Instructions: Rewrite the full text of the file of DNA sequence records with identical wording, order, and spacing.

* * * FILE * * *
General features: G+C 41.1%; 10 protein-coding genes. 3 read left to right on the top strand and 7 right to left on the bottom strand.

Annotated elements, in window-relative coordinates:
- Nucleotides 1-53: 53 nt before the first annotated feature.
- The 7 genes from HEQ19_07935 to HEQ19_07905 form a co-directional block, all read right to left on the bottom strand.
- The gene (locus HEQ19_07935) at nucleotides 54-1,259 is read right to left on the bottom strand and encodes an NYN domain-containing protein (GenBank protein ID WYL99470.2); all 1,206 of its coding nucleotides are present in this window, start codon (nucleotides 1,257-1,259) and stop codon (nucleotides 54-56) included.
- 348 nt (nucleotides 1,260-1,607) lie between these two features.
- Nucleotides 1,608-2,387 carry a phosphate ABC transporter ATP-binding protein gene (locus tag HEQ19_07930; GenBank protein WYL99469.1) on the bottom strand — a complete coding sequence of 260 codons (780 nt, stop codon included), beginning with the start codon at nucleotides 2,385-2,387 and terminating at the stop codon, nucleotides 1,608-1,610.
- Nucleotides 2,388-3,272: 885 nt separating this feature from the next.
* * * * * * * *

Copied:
General features: G+C 41.1%; 10 protein-coding genes. 3 read left to right on the top strand and 7 right to left on the bottom strand.

Annotated elements, in window-relative coordinates:
- Nucleotides 1-53: 53 nt before the first annotated feature.
- The 7 genes from HEQ19_07935 to HEQ19_07905 form a co-directional block, all read right to left on the bottom strand.
- The gene (locus HEQ19_07935) at nucleotides 54-1,259 is read right to left on the bottom strand and encodes an NYN domain-containing protein (GenBank protein ID WYL99470.2); all 1,206 of its coding nucleotides are present in this window, start codon (nucleotides 1,257-1,259) and stop codon (nucleotides 54-56) included.
- 348 nt (nucleotides 1,260-1,607) lie between these two features.
- Nucleotides 1,608-2,387 carry a phosphate ABC transporter ATP-binding protein gene (locus tag HEQ19_07930; GenBank protein WYL99469.1) on the bottom strand — a complete coding sequence of 260 codons (780 nt, stop codon included), beginning with the start codon at nucleotides 2,385-2,387 and terminating at the stop codon, nucleotides 1,608-1,610.
- Nucleotides 2,388-3,272: 885 nt separating this feature from the next.